You can’t really schedule emergencies but you can count on the fact that you will have them. The emergency fund is a must in life and everyone should have this in place as fast as you can. Rachel cited that majority of the Americans does not have an emergency fund of at least $1000 and tend to tap into their credit cards in case of emergency. The emergency fund is mainly there to help you navigate a job loss, for car repairs, fixing your leaking rooftop, unexpected medical bills etc. She recommends that we should keep an emergency fund of $1000 initially and then bump it up to 3 to 6 months worth of living expenses. Can you imagine a life with no debt payments and six month’s worth of expenses saved in your bank account? Seriously, stop and think about how life is going to feel once you reach that point. This financial goal is a life changer and anybody can do it. Once you have 3 to 6 months of expenses in place, then you can talk about saving for short term goals like car, renovation, wedding, vacations or long term goals like kid’s college and your retirement.

Everyone’s biggest saving goal of their life will most probably go towards owning your own home. Nowadays, a growing number of young Americans use more than 30 – 40% of their monthly household income to pay for their mortgages over a long period of time like 20-30 years. After the record high number of housing foreclosures during the 2008 financial crisis, she advocates that your house installments should not be more than 25% of household income in order to make sure you do not overstretch your finances. But Rachel also did mentioned that almost 25% of all homes purchased in the last 15 years were bought with cash! There are some amazing stories on people who paid cash for their first home. There was this couple who live above an elderly women’s garage for free because the husband did her yard work. They lived there for 5 years, banked his $50k salary and only live off her teacher’s salary. After 4 years, at age 27, they paid cash for a $150k home plus they still have thousands of dollars to furnish it. That’s an incredible story and it’s not uncommon nowadays. You could also make it your own inspiring story one day and inspire others.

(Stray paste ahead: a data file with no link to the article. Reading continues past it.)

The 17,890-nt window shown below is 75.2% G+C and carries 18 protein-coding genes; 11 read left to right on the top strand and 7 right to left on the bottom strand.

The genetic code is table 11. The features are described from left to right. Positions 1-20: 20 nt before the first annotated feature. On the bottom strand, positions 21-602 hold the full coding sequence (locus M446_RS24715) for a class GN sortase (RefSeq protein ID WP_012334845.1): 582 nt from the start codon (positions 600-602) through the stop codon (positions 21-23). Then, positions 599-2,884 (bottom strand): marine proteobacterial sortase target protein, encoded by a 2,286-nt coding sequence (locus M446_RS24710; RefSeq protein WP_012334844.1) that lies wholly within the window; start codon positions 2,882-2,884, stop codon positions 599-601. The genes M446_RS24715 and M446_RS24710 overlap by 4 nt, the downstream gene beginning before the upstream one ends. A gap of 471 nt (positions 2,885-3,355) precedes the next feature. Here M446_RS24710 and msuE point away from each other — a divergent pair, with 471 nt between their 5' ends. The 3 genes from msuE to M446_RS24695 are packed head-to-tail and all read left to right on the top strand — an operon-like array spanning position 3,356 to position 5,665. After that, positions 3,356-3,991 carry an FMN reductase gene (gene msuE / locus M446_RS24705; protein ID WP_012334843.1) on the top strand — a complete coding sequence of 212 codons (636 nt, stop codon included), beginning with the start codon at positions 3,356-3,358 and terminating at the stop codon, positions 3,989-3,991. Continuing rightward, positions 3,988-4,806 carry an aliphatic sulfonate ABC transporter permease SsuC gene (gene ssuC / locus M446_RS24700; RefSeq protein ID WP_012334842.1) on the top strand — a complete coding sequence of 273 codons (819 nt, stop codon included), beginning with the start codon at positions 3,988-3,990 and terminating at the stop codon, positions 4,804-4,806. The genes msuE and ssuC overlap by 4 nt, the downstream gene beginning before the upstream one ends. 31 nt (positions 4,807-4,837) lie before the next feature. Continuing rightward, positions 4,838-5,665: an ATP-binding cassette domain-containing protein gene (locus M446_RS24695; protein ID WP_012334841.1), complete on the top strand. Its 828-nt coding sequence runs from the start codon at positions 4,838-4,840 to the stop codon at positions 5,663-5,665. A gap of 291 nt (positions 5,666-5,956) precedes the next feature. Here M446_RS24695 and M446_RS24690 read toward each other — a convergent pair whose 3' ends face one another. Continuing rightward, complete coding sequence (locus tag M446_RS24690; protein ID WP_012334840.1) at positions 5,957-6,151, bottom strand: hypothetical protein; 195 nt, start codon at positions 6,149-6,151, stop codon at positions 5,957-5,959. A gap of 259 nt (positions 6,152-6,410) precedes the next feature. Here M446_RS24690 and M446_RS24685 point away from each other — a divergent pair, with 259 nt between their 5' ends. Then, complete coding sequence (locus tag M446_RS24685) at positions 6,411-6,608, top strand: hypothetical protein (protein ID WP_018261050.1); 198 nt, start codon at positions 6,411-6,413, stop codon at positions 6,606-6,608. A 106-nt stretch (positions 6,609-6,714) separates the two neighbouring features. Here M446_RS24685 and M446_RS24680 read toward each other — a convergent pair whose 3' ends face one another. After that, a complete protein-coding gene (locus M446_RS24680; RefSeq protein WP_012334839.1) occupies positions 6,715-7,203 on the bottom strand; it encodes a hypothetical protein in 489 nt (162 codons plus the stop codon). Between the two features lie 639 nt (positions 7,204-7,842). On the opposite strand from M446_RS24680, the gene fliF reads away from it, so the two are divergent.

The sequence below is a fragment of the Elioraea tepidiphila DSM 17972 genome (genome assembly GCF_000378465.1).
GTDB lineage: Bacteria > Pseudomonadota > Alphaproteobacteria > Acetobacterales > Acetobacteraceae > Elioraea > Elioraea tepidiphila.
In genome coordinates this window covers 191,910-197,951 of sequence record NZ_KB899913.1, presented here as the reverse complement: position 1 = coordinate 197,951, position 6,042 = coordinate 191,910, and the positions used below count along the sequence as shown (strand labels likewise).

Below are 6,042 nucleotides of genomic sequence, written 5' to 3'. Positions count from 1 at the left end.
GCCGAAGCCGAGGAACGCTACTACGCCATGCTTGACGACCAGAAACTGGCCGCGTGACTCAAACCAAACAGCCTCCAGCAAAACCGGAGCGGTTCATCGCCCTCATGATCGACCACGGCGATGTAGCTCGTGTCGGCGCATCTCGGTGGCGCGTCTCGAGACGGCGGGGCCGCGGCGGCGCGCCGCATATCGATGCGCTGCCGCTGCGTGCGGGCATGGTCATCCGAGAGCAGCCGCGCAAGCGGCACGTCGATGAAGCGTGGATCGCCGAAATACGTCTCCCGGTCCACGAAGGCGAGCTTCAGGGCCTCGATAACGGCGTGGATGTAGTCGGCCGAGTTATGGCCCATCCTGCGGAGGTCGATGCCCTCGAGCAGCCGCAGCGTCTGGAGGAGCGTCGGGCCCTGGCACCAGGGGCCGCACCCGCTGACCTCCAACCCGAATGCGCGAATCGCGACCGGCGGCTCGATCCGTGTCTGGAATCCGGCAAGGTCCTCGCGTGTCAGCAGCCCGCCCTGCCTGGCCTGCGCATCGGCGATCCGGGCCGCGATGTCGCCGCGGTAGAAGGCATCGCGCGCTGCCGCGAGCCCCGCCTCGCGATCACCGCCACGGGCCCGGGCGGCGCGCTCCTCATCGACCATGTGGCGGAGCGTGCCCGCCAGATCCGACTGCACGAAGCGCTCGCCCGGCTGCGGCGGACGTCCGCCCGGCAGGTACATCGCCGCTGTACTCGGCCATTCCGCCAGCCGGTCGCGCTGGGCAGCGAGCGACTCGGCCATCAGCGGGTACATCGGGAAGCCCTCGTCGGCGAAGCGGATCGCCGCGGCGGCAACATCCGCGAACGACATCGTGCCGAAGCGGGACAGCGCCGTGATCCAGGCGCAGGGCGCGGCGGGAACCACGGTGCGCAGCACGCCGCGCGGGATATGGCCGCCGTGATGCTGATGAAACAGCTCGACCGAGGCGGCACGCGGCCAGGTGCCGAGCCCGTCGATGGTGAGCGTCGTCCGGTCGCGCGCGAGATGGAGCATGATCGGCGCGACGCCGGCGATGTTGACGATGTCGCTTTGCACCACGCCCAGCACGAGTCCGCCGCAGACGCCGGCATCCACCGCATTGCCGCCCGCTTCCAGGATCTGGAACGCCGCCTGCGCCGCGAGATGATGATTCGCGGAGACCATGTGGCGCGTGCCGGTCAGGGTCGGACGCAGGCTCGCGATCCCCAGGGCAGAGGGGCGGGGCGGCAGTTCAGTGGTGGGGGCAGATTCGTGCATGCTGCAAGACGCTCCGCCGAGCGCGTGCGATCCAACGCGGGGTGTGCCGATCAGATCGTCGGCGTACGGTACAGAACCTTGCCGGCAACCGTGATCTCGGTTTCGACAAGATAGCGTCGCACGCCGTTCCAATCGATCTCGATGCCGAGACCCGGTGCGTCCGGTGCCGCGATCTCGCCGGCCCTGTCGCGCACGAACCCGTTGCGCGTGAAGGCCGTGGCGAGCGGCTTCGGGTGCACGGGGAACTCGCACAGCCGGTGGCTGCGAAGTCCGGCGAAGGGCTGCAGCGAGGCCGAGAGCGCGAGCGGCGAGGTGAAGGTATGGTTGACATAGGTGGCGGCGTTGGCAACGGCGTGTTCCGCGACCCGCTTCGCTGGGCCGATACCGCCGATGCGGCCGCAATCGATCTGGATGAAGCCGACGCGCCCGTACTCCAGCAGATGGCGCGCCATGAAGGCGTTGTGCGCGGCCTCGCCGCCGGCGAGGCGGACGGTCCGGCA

Habit 6 – Think before you spend

There are some stores you do not appreciate until you reach the next phase of your life. Rachel was once in Williams-Sonoma (kitchenware and home furnishings) store shopping for a gift for a friend. When she walk past a set of pots and pans which she really wanted all these while, she stood still mesmerized by it. She even envisioned herself using the new pots and pans and felt great on her decision to splurge on some new kitchen necessities. Reality set in when she saw the price and the little movie running through her head came to a screeching halt. Rachel thought that just because she have enough money to spend, didn’t mean this purchase was a wise decision. Rachel is a born spender and for her to walk away from purchases, it will be a very tough decision for her to make. But that day, she did it. Having the discipline to say no to yourself even when you have the money, is one of the hardest things about handling money.